Validate and connect with your emotional child first. Respect the fear, do not dismiss it. Say something like "I know you are really scared right now," or "it is okay to feel worried." Wait until the child is totally calm before talking about anything else.
4. Make a plan for facing fears.
It is still important for kids to learn to face their fears, because avoiding fears can implicitly teach them that there is a dangerous component and a reason to be anxious. The key is nudging the child toward their fear with baby steps, so that the stress response is desensitized along the way. Collaborate with your child and create a plan for what to do when in those situations, and start practicing using role play and props.
5. Scaffold and reward success.
Let's say your child is gravely fearful of getting her hair cut. Any time she hears the word "salon," "hair cut," or "scissors," she panics. You could help her face her fear by starting with pretend play with dolls and taking them to the pretend salon, then pretend play with giving them haircuts, then maybe you do each other's hair and pretend to be at the salon. Reward when she is successful. Then you could take one of the dolls in the car and just drive by the real salon and look at it. Reward a successful drive-by with an ice cream date! Then perhaps you drive by again and pop in just to say hello, and then the next time you go your child watches you get your hair cut. Reward along the way, and eventually her anxiety will diminish.
How can we prevent anxiety from rearing its ugly head in the first place?
Based on my own journey and my training in child development, there are a number of beneficial things you can put in place right away.
1. Manage your own anxieties, if you have them.
Kids pick up on our energy and emotion, and it affects their brains. So it is really important that we find ways to be our best selves for our kids. Use the tools that work for you, like journaling, counseling, meditation, etc.
2. Prioritize adequate sleep and a nourishing diet for the whole family
We all know how exhaustion, dehydration, and hunger can totally derail brain function. Promote lots of rest and provide nourishing food for your brain, and your child's growing brain. I experienced a noticeable change when I started eating a whole-foods plant based diet. Feeding my body wholesome high fiber nutritious meals made a huge difference in my mental health and happiness. If you have a picky eater, check out my post on picky eating here for some helpful tips.
3. Enhance emotional vocabulary
Get in the habit of labeling your emotions in front of your child. Have your child's label their emotions if they are old enough, or do it for them. Start with the simple ones (happy, sad, mad), and work your way to more subtle feelings (frustrated, overwhelmed, jealous, excited, guilty, anxious). Read tons of books and talk about what the characters are feeling in their bodies, what their faces show, how your child would feel in their place, etc.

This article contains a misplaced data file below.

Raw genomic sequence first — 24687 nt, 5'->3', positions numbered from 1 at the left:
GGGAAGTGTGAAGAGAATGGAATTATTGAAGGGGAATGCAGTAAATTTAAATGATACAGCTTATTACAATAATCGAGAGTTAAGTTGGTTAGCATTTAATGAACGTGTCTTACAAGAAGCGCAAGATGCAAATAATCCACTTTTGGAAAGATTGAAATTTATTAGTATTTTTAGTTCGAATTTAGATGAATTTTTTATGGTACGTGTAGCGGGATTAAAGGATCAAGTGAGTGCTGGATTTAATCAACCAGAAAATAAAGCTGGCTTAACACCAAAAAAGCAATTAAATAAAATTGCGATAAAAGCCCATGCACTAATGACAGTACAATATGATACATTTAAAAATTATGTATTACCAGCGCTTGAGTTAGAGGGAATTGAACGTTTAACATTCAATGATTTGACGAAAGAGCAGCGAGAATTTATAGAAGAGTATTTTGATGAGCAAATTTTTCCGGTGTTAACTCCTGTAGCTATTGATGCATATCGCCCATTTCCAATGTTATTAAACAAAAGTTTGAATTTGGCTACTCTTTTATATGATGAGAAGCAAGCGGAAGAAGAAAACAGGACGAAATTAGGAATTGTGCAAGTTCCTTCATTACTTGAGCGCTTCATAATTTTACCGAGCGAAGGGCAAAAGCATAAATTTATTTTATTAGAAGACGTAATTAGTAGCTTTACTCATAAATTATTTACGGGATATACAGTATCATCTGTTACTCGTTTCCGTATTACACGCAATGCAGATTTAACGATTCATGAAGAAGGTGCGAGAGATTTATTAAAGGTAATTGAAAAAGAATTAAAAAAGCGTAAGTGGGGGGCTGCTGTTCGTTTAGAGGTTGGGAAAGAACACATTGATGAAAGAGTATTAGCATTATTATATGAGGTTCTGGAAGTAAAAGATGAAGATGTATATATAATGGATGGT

4. Practice mindfulness and gratitude
These two things positively impact our brain chemistry in a way that fosters resilience. Activities like breath exercises, yoga, body scans, sensory walks, gratitude journals, and frequent check-ins throughout the day are a place to start. If I had kids, I would have us all share 3 things we are grateful for when we sit down to dinner before eating.
5. Limit screen time
Screens induce stress, and we want to limit stress! Enough said there, I think. If you want to learn more about how to implement healthier screen time, check out this short post here.
6. Be a super model.
Model how to manage worries or fears in front of your kids. A simple example: "I am worried about my big meeting at work tomorrow. I am going to sit and do some breath exercises to calm my nerves."
So, if you scrolled all the way down to the bottom....
No hard feelings! Here are the major take aways:
Don't forget to get your guide to belly breathing here! I am going to go do the box breath a few times now.
"The Whole Brain Child"
Daniel Pine MD at NIH, NPR interview
meet the blogger
Austen is a pediatric occupational therapist with experience in schools, early intervention, and private clinic settings. She now runs her own private practice in Portland, OR specializing in movement based learning techniques. This blog's mission is to educate and empower parents and children by sharing insights into the complexities of learning and development.